Wednesday, June 8, 2011

Drug store set to open, despite lawsuit

Albertsons claims new store violates agreement

Express Staff Writer

Proprietors of Ketchum's newest drug store, Valley Apothecary, are moving ahead with plans to open up shop this month, despite a lawsuit filed by Albertsons' parent company, SuperValu.

Workers continued remodeling the space in the Copper Ridge building Monday, as proprietors Paula Shaffer and Cathy Swink gave them final pointers.

"We wanted to provide something to the community that wasn't readily available," Swink said.

The co-owners and pharmacists are billing their new venture as a hybrid pharmacy—a blend of traditional drug store with compounding.

"Compounding" means customizing medications for patients' individual needs by mixing ingredients in a particular strength and dosage.

"The compounding is really what is going to distinguish the apothecary from pharmacies," Shaffer said.

The friends and former co-workers at Albertsons hope to open for business during the fourth week of June. A lawsuit filed June 1 in 5th District Court, however, is seeking to stop those plans.

In the complaint, SuperValu alleges that Swink signed a noncompete agreement, in effect for one year after her last day of employment with SuperValu, which was March 31. In that agreement, the lawsuit states, she is prohibited from engaging in business activities within 15 miles from the Albertsons pharmacy at 911 N. Main St. in Hailey. That location is 11.1 miles from the proposed Valley Apothecary.


That agreement, SuperValu states in the complaint, is to protect the "legitimate interests" of the company, including confidential information, trade secrets and good will of the pharmacy.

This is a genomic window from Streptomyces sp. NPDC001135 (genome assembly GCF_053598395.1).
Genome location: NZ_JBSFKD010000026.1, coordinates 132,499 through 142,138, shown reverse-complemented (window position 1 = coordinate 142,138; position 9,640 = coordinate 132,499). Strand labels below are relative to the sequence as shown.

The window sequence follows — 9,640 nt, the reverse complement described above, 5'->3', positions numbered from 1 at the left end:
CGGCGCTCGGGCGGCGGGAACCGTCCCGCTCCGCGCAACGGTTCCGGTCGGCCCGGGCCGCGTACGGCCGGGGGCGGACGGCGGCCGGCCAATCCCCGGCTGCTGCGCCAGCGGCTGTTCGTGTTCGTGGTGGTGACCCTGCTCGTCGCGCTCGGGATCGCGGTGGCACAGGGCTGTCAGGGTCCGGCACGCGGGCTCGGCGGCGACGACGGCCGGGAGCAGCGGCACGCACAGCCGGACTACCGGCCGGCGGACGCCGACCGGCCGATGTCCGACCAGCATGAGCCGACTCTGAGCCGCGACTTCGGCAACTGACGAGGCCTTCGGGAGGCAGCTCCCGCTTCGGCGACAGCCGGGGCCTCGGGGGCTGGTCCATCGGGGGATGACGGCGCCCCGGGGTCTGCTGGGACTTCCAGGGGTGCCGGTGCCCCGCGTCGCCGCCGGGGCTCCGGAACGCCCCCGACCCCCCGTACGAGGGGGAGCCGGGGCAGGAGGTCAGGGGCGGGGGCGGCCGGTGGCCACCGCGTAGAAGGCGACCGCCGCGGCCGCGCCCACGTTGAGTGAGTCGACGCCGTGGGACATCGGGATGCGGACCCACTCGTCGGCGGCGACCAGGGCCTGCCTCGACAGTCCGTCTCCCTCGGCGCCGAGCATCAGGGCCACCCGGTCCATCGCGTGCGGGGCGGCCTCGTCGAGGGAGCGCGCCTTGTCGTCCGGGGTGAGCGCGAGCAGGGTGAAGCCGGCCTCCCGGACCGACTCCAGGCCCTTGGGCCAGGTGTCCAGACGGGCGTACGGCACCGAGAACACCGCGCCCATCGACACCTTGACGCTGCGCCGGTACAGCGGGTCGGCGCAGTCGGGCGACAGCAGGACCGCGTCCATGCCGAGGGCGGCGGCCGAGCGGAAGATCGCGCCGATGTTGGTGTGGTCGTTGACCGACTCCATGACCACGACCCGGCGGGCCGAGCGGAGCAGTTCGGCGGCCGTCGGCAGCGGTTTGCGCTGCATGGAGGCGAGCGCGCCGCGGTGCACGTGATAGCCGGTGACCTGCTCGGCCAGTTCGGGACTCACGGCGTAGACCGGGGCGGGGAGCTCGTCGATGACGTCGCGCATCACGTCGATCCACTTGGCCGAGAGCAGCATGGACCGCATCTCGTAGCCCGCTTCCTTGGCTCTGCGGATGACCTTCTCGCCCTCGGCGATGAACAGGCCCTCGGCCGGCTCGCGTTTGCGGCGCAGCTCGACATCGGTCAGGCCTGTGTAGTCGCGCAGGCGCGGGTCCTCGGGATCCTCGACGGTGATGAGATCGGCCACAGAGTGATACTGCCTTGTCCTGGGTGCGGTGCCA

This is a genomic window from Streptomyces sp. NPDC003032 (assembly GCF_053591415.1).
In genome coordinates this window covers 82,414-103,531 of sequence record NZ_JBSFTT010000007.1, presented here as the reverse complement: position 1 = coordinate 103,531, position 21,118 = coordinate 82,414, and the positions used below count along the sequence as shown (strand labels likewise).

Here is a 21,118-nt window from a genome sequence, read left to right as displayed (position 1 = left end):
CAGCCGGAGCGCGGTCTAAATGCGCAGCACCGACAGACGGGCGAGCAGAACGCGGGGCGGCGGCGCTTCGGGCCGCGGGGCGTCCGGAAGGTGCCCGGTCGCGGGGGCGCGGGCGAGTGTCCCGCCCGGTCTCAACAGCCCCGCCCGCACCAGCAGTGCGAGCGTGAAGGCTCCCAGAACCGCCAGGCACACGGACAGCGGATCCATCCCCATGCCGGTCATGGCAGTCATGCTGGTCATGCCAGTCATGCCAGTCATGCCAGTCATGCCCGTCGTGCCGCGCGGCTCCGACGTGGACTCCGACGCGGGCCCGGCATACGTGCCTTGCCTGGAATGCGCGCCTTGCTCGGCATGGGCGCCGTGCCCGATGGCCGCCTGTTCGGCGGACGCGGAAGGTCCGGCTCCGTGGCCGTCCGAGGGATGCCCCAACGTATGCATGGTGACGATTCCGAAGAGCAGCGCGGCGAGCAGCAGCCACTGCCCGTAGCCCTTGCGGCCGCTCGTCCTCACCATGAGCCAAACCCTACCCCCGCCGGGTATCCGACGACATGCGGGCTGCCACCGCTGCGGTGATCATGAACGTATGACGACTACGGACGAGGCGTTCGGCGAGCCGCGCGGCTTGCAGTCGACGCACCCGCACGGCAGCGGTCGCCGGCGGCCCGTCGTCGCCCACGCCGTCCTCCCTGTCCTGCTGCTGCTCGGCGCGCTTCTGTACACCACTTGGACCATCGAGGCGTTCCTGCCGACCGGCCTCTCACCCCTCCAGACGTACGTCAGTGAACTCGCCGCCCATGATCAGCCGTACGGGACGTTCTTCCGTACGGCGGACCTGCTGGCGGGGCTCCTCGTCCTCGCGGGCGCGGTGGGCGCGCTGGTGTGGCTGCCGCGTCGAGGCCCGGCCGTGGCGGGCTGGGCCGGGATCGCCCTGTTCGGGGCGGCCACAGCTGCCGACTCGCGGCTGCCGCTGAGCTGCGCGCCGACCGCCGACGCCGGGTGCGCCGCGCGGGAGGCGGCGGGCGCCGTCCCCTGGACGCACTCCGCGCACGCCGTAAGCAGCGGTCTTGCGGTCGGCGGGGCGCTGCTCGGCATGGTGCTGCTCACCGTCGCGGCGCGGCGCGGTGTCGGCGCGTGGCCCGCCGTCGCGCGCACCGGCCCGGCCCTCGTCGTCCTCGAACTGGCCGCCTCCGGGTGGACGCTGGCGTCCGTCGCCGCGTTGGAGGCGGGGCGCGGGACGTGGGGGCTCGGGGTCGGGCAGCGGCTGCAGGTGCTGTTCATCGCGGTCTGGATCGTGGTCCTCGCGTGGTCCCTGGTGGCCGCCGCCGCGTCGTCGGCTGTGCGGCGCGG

"As a direct and proximate result of the defendants' wrongful conduct, SuperValu will suffer great and irreparable injury, damage and harm, including but not limited to loss of business goodwill ... ." the suit reads.

In the complaint against Shaffer, SuperValu claims she has "aided and abetted Swink to breach her contractual obligations" to the company.

Swink's attorney, Michael Christian, with Boise law firm Marcus, Christian, Hardee & Davies, said much of the new business involves services SuperValu does not offer.

"In our view, the definition of the 'business of the company' in the noncompete agreement does not actually prohibit Ms. Swink from engaging in the practice of pharmacy, but only grocery and general merchandise retailing and related activities, neither of which are the purpose of the new business," he said. "Obviously, this will be an issue for the court to decide."

The suit seeks a court order stopping Shaffer and Swink from soliciting past and future customers of SuperValu and from opening the pharmacy. It also seeks attorney fees and "other equitable relief" as determined by the court.

Shaffer and Swink responded to the allegations in a statement provided by Christian: "(The suit) takes the position that we are in violation of noncompete agreements. We disagree with that position, and our attorneys will vigorously defend against Supervalu's (sic) claims. We will comment further when the case is resolved."

Rebecca Meany:

Proprietors tout compounding

Paula Shaffer and Cathy Swink, both pharmacists and members of Professional Compounding Centers of America, said they plan to feature compounding prominently in their new Ketchum business, Valley Apothecary. A compounding pharmacist can change the strength of a medication, alter its form to make it easier for the patient to ingest or add flavor to it to make it more palatable, according to the Professional Compounding Centers of America. Compounding pharmacists also can create different ways for patients to take medicines, such as lozenges, lollipops or transdermal gels. Shaffer and Swink said popular medicines they will offer are hormone replacement, skin care and pediatric, pain and anti-itch medications, as well as veterinary medicine. The pharmacy will have a separate compounding room for mixing medications, as well as a patient consultation room.

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